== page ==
A woman looks at underwear in a store with discount signs during the second day of summer sales in Brussels July 2, 2014.
A woman looks at underwear in a store with discount signs during the second day of summer sales in Brussels July 2, 2014. Reuters/Eric Vidal

Perth Mint employees could be forced to give up their underwire bras for non-wired versions soon. The manufacturing facility is considering a ban on all clothing with metal, including underwire brassieres, in a bid to increase security.

The company undertook a recent review that covered a number of security issues, including an alleged case of a $50,000 gold bar theft by an employee. The review found that staff and contractors who access high-security zones should wear clothes that don’t have any metal. This would include zippers, metal buttons, clasps in bottoms and upper wear, as well as underwire bras.

The proposal was called “disgraceful” by Steve McCartney, secretary of the Australian Manufacturing Workers Union. The company, he said, should find a less intrusive way to deal with security matters, one that does not allegedly discriminate women.

“It’s without any real science behind it and without any real discussion,” he said. “I’m pretty sure they could find the technology that excludes women from having to go through this embarrassment. We think it’s an attack on women’s rights and an attack on women.”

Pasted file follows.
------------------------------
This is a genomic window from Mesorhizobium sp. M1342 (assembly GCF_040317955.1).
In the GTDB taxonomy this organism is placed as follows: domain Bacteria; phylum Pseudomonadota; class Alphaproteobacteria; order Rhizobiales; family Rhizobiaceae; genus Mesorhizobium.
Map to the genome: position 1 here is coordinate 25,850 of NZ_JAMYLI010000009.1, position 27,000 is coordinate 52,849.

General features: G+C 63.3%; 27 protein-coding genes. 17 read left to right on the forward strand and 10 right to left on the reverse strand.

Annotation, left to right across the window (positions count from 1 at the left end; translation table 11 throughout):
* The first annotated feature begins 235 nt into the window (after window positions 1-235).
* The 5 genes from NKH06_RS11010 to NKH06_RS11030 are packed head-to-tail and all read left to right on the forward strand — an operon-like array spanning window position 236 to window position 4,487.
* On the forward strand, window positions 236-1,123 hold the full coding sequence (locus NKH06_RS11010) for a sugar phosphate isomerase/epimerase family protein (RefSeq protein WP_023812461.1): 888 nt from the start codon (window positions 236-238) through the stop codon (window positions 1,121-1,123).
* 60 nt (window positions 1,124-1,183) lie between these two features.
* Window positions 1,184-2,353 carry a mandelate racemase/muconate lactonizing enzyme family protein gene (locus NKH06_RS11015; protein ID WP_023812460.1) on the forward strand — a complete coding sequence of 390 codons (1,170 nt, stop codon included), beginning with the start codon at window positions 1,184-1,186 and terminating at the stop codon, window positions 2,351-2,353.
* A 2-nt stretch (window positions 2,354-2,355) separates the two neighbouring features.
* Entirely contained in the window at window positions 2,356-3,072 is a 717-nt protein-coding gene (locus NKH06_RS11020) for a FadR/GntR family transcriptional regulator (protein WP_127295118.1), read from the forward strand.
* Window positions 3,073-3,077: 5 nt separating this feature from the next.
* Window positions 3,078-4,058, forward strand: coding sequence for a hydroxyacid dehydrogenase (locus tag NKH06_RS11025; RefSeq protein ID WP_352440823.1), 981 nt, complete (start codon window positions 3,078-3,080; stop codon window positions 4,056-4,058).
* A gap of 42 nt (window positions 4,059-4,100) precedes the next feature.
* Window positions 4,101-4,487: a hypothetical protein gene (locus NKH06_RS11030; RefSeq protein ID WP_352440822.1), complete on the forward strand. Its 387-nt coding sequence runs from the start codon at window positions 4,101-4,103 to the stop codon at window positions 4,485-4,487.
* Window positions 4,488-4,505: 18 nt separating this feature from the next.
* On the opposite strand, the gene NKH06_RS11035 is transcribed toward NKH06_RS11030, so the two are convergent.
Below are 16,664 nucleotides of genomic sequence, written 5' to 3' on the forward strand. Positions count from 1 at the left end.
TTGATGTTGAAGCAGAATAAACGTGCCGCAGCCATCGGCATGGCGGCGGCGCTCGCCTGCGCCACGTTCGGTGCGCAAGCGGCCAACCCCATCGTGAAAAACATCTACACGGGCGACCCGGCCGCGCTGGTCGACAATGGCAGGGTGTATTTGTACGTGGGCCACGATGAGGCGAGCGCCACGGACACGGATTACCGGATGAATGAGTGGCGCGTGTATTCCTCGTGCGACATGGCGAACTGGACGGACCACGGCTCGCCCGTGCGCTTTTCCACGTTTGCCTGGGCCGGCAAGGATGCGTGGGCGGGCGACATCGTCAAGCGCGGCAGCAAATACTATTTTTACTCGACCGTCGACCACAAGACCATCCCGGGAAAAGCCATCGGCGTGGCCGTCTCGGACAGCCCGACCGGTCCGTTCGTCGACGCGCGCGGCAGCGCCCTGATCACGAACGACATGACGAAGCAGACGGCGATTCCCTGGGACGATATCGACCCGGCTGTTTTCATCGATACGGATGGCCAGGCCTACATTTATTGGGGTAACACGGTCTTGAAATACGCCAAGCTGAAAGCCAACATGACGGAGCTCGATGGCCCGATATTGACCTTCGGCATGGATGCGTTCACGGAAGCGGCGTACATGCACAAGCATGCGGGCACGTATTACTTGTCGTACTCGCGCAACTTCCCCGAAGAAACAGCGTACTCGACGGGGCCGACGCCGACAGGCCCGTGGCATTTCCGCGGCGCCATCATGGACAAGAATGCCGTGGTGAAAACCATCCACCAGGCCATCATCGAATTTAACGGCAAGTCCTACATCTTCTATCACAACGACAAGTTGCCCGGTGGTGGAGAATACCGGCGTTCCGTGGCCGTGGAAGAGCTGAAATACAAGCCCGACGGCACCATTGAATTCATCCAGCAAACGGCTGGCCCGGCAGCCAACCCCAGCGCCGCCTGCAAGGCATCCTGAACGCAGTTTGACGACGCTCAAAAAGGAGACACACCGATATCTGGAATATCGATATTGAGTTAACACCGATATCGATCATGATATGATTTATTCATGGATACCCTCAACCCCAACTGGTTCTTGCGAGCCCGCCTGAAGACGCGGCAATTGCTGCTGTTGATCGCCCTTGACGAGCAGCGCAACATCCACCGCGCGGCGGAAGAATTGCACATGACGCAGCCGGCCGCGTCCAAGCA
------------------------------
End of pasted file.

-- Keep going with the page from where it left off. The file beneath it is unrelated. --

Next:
However, Perth Mint did not think it was discriminative. General Manager Human Resources Jane King said the staff had “overwhelmingly positive” feedback on the proposed ban, the West Australian reports. She added that they were considering two options: One involved the use of metal-free uniforms that must be worn at all times, while the other would see staff change into metal-free clothing when exiting security checkpoint, which could be set off by metals in clothing, such as buttons, clasps, zips and underwire bras. The second option would see a scanner checking the employees’ clothes for precious metals, and they could change back into their own clothes after the checkpoint.

“The feedback from our 240-strong workforce to this proposal has been strongly supportive,” King claimed. “As is our long-standing position at Gold Corporation, we think very carefully about changes to policy that affect our workforce, because our staff are our biggest asset.”

She added that the proposal would not threaten the integrity or privacy of staff. Perth Mint said visitors wouldn’t be affected by the proposed ban.